In dogs’ world one who controls the movement and the one who controls the food is the one who’s in charge. So, freedom of movement for your new dog can tell her where she fits in. Also where and when she receives and eats food will tell her where she fits in too. So these are two critical areas when you can naturally and instinctively establish the humans of your family as the leader(s).

First figure out a feeding schedule. Is your dog going to eat once, twice, three times a day? Puppy usually eat three times. Most Adult dogs eat once or twice. Then decide where will you feed you feed her, and who will feed her.

Pro-Tip: If you’re feeding your dog kibbles once you pour the food in the bowl play with the food for about 10 seconds to infuse your scent on the food. Your dog will begin associating your scent with love.

Next is control of the movement. New dog should not have full free-access to the entire house right away. Good house rule for new dogs (also applicable for teenagers) Freedom is earned! So make adjustments in your home to have some new-dog free areas. You can use crate, leash to make this happen. In fact having a crate as a safe space in the room where you spend time as a family where your new dog can observe your family for couple of weeks will be the best practice you can implement. ABSOLUTE BEST!

Last point. You must allow your new dog to adjust to your family (remember 2- 4 week span) During this time don’t worry about training with “commands.” Just enjoy your dog,  learn her personality, demonstrate Global Rules. You will have plenty of time to teach, Sit/ Roll over/ Play dead etc. Also if you have small children at home it is your responsibility to be the leader. Make sure your children are NOT torturing/annoying your dog to death because they are super excited and they love her so much.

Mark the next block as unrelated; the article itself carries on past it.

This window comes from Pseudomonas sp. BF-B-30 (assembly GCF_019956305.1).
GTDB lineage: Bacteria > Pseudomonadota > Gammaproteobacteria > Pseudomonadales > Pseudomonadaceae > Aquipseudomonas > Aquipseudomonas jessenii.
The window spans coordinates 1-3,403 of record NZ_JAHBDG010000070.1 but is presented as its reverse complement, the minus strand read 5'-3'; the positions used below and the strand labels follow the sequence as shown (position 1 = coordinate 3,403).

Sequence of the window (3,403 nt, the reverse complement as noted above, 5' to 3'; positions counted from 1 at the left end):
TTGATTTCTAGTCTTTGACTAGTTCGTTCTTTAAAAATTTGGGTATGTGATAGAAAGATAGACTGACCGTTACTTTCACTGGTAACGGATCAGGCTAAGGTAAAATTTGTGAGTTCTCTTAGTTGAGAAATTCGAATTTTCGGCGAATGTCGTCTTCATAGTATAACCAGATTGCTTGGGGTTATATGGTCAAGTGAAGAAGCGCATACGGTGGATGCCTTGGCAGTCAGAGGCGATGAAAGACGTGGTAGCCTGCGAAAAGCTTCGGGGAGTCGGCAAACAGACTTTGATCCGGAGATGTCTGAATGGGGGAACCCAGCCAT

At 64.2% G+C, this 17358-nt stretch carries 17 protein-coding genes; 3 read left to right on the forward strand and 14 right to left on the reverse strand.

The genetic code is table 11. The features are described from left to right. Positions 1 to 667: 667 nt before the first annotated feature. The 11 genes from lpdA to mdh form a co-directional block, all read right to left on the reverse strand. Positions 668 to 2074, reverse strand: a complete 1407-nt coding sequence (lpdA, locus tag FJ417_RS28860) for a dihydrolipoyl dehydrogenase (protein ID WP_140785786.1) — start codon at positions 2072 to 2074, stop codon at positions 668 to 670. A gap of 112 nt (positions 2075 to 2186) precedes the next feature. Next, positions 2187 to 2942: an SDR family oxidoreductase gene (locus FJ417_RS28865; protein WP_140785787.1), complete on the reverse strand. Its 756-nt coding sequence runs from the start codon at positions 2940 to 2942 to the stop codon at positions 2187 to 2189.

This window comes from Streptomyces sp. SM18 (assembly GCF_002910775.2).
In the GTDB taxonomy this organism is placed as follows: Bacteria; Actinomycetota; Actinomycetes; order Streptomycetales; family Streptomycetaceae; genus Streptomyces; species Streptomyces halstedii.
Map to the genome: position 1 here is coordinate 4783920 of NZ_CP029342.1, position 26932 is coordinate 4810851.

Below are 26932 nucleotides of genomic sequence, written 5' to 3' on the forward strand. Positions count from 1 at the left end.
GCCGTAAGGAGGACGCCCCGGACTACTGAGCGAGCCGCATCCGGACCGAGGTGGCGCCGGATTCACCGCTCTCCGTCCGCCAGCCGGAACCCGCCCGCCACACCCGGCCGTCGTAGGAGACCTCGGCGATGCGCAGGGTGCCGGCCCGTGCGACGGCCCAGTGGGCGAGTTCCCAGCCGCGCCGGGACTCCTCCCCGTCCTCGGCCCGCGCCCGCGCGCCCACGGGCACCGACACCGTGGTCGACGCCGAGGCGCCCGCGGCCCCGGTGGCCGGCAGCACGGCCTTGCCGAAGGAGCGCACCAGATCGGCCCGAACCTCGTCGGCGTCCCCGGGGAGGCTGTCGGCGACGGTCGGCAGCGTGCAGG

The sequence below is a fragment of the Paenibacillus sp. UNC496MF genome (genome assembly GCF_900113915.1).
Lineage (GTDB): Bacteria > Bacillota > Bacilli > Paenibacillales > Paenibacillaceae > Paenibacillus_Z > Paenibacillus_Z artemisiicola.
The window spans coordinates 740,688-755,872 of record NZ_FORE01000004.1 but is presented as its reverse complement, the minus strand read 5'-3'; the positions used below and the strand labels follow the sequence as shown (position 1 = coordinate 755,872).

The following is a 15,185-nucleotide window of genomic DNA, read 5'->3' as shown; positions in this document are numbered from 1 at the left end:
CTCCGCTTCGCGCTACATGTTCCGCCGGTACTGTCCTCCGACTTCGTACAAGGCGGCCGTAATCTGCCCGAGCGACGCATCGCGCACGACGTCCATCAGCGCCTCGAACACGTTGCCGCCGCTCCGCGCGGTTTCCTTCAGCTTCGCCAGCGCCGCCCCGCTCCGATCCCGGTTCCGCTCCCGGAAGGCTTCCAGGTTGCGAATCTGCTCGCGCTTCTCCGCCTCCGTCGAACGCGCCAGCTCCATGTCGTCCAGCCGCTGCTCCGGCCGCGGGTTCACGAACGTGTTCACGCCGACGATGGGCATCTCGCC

Your Existing Animals

If you are introducing a new dog to your existing dog there are additional things to consider. Don’t bring a new dog in to the house declaring  “Hey. I got you a new brother. Here you go. Play!” This could be very dangerous -even deadly. 

Let new and old dog meet in a neutral environment. Have a quick walk with 2 dogs on a leash with 2 humans. Let them smell each other, walk together, pee on bushes, look and size each other up, even a gentle body-check is OK If they are both goofy then they’re okay you can breathe easier and then continue with the plan.

Inside the house your existing dog was already the leader or the only child….. until the new dog came. As soon as a new dog enters to your house the leadership role has to be established. Remember just because your existing dog was there first doesn’t mean he is going to be the the leader. For Leadership size doesn’t matter, age doesn’t matter, breed doesn’t matter, and most importantly YOUR DESIRE OF WHO SHOULD LEAD doesn’t matter.

Your existing dog at home will have the advantage of living there, having his routine, smell, toys etc. So it is going to be more stressful for your new dog. This is another reasons to crate your new dog… Quite a bit.

A Crate will help her get used to the new home safely, as long as you don’t allow your existing dog to torment the new dog.

ProTip: Do a light training to demonstrate  your relationship with the existing dog to your new dog while she is crated. So she can see your interaction and hierarchy with your existing dog. This will send the message: Dogs are not really competing for THE LEADERSHIP position.  “I’m the real boss.” And it will ease the stress between dogs.

And Finally let’s  talk about The Second phase of Observation Period starts around 2 weeks mark. First two weeks Your new dog observed you and your family. It’s been 2 weeks…. She now knows she lives here… So she is going to make some statements.